This Trend For ‘Cryptic’ Album Trailers Must Be Stopped

And so, the mysterious case of Mumford And Sons & The Bloody Inscrutable Album Trailer continues: no fresh leads and no new clues, even though some hardened online sleuths have pieced together some bits-and-pieces about the LP through the 30-odd-second clip. See those international maritime flags used in the video? They spell out the word ‘Babel’, apparently, so that could be the record’s title (it’s probably preferable to the trailer’s name, ‘The Troubled Boys School’, which sounds like some sort of ITV2 programme about delinquent youths being straightened out by Jeremy Kyle).

But apparently, they also spell out the word ‘Tour’, too. Because they’ll undoubtedly tour when the album’s released. It’s all coming together now, isn’t it? With that in mind, I’ve delved into some of the other hidden meanings in the clip, too, and I think I’ve finally cracked what it’s going to be about.

The Street Party: You thought this was just throwaway fare, didn’t you? Think again: it’s clearly a reference to the Olympics and the Jubilee; the joy of craggy old institutions partying away while Britain crumbles to dust. Thus, Marcus Mumford has penned a politically charged, state-of-the-nation address. He is the new, well-spoken Plan B.

The Food Fight: EASY. It’s about sickening levels of consumerism, of course: a nifty metaphor for the haves and the have-nots, and a withering put-down of those greedy fat cats who have such a bountiful surplus of tucker that they can hurl it around and giggle manically.

The White Horse: Well, this one had me momentarily stumped. But then I remembered that, in mythology, the white horse is the transportation method of choice for valiant souls riding into town to save the world from destruction. Which means the new album is obviously a concept record about impending apocalypse, in which Marcus will ride his steed in and be anointed as a hero by all and sundry.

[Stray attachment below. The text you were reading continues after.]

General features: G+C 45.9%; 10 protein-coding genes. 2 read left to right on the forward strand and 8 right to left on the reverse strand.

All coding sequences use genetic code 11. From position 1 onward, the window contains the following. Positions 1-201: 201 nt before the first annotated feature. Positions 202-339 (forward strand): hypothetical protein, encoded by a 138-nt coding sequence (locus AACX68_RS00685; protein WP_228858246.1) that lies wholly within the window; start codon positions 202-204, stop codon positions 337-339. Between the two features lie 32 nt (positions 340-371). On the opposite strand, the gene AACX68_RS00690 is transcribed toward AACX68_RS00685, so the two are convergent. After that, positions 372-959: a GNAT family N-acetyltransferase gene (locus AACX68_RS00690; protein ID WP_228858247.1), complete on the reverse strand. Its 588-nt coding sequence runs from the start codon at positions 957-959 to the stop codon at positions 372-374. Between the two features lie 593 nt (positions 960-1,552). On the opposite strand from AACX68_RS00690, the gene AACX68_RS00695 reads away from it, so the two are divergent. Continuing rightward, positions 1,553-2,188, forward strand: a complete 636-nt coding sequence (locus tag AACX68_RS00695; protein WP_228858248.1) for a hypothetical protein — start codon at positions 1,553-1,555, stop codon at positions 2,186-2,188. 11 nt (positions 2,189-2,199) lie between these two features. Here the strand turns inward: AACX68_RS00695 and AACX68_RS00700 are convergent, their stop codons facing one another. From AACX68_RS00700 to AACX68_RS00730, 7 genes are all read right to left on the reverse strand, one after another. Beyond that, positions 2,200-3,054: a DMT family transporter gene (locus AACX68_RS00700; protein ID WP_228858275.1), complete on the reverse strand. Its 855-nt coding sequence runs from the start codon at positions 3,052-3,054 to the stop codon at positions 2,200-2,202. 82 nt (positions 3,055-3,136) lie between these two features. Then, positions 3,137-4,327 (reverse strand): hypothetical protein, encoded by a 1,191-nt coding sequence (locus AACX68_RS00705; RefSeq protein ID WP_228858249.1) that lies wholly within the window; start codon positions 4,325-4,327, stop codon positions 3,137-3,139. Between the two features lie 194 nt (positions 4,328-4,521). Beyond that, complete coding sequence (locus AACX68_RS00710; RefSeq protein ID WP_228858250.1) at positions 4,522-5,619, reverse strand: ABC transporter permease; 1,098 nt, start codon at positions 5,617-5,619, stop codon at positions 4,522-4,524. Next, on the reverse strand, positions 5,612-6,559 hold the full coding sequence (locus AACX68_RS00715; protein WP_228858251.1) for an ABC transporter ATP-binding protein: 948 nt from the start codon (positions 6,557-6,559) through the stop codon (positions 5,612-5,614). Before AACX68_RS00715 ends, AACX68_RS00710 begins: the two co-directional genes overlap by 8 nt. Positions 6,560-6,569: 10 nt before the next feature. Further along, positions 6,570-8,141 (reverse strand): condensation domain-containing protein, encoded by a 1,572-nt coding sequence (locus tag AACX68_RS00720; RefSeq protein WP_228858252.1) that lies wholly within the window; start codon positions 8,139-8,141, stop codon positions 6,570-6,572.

All clear now, isn’t it? Except it isn’t, of course. Because this newfound propensity for album trailers is maddeningly infuriating: it strikes me as a lazy way to drum up interest for a new release without actually doing anything half-interesting. It’s a Hollywood-aping tactic – for reference, see the umpteen trailers released for The Dark Knight Rises – which is none-more-evident than in the end message ‘Coming Soon’. ‘Coming Soon’? It’s a bloody pop album, not the sequel to Jurassic Park. I’m all for piquing the interest of your fans and whetting appetites, I’d rather bands could give us something solid, too. A release date, a title, the tracklisting: these are actual details to get excited and flustered about, rather than a pseudo-cryptic crack at marketing.

Mumford And Sons aren’t the only offenders, of course. In the past few weeks alone, Muse released their trailer for ‘The 2nd Law’ – which was so shaky on details it had die-hards crying about their seeming new love for dubstep, and penning wild theories about it being some sort of sci-fi, Blade Runner-like concept LP – while Two Door Cinema Club used a similar snippet to announce the release of their second album ‘Beacons’.

And, looking back over 2012, there’s also been trailers from (deep breath): Biffy Clyro, The Killers, Green Day, Tame Impala, and probably loads more. Call me a luddite if you wish, but couldn’t they just, y’know, release a song instead? Madcap theories can be fun, but if I’m going to get excited about an artist’s new album, I’d rather hear some of the new wares they’re peddling – and not some anaemic visual guff instead.